Yes! Steven Pacey does a great job of bringing to life the world of Department Q.
The plot is smart and twisted and brought to life by quirky and complex characters.
This is my first Steven Pacey book.
Erik Davies read the first book in this series, Keeper of Lost Causes. It was an adjustment to switch to Steven Pacey, but he did the book justice. I think you really have to read the first book to truly appreciate the second one.
I tend to associate Linda Howard with suspenseful romance. This book had great suspense, but the romance didn't hold together.
It's a good book, but I wouldn't recommend it to my romance readers.
She does a really great job portraying a tough, confused character who finds herself in an urgent situation. Her voice is exactly right for this story.
I would listen to this whole series again, and especially this book! I can listen to Aimee Bruneau read in her melodic Southern voice for hours. The story itself is intricate and merits the extra attention of another read.
Karen White does such a great job in painting a creepy picture. The description of the Montagu house and the ghost in the turret will stick with me for a long time.
My favorite scene was right after Nola's meltdown, when Melany was trying to comfort the poor girl and Jack sat in the other room listening. It was so sweet and heartfelt.
Yes. I found myself doing extra dishes and folding extra laundry to give me an excuse to keep the earbuds in my ears!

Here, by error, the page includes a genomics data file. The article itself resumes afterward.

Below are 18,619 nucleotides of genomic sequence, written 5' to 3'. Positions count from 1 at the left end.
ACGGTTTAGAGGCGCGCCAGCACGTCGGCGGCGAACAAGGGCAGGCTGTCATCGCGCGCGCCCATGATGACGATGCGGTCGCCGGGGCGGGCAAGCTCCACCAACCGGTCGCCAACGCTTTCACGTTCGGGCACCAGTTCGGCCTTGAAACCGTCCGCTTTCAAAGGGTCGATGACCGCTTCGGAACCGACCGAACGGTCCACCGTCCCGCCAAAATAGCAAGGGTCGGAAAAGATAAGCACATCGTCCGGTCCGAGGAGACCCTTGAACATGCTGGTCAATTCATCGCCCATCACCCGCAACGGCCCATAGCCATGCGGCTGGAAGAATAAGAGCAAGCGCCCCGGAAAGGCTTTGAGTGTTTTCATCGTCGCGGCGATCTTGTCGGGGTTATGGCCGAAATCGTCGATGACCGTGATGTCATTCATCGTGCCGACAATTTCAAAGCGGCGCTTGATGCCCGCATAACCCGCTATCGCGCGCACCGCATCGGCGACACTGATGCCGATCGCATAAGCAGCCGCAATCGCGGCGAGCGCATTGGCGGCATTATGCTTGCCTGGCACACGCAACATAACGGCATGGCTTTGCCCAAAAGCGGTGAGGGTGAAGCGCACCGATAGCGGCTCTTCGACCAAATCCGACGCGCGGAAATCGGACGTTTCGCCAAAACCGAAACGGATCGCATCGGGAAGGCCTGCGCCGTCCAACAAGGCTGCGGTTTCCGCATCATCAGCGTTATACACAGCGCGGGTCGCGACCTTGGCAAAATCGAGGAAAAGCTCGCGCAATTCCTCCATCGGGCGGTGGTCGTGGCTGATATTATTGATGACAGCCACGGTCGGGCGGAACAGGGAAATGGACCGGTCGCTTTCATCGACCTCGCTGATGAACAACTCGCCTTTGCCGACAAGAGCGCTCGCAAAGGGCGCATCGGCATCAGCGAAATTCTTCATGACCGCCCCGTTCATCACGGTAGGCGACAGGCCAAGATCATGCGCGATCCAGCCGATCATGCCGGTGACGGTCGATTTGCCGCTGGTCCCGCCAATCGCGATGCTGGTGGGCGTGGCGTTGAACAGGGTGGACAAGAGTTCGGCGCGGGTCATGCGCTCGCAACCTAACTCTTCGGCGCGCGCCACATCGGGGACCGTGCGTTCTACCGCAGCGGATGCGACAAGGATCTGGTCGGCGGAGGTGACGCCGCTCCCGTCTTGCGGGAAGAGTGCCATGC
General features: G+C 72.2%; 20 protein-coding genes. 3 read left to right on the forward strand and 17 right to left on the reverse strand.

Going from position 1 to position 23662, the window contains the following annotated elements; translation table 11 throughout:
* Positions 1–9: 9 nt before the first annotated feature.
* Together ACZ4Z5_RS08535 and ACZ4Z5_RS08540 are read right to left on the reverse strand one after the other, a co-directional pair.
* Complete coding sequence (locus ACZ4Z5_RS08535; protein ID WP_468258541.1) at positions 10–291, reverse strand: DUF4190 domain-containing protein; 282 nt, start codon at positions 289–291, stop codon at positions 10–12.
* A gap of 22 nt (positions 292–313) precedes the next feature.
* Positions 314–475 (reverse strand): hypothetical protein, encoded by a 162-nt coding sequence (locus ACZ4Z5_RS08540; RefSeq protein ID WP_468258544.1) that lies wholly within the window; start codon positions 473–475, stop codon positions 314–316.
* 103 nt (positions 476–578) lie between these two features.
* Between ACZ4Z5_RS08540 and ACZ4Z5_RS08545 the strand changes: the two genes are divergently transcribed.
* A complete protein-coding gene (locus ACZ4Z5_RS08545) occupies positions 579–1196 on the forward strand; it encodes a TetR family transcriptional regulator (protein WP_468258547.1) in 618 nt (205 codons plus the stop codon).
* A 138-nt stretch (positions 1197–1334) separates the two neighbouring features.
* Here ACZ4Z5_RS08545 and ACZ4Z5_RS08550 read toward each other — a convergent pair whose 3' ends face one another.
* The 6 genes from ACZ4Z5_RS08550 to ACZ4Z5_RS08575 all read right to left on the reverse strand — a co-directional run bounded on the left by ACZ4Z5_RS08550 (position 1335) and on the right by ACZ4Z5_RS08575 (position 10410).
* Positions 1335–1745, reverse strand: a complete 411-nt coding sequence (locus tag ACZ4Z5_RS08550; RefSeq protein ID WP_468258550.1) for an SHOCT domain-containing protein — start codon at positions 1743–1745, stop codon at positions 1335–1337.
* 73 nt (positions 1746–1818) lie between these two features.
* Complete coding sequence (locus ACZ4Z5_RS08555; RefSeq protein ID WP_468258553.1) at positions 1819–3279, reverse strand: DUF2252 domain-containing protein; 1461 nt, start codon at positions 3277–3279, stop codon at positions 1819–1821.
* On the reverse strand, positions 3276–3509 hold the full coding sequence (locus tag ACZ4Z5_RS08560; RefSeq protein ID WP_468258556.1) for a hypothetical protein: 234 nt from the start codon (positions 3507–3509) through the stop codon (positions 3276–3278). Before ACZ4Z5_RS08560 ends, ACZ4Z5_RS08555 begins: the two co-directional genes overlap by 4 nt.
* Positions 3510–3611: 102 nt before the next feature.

The third book ends with a big question mark! I will be waiting anxiously for book four!
J.D. Robb's books are meant to be read out loud, and Susan Ericksen is a fabulous narrator. Her interpretation of the "In Death" series is so believable that I find I hear her voices in my head when I read the actual books! That said, Delusion in Death is a very strong entry in the series. Readers/listeners new to the series should get a feel for the characters very quickly; Long-time listeners will feel like they're settling in with old friends. The storyline is strong, and the opening to this particular story is dark.
Summerset, Roarke's father-figure and live-in butler, has always been kind of a mystery, but we get inside his head in this book as he relives some scary moments of the Urban Wars that are running parallel to the mass homicide that opens the story.
She really brings these characters to life! It's easy to forget there is only one person reading the story. Her voices are so real that I can hear them in my head even when I'm reading the paper version of the book.
Yes! It was really hard to put away.
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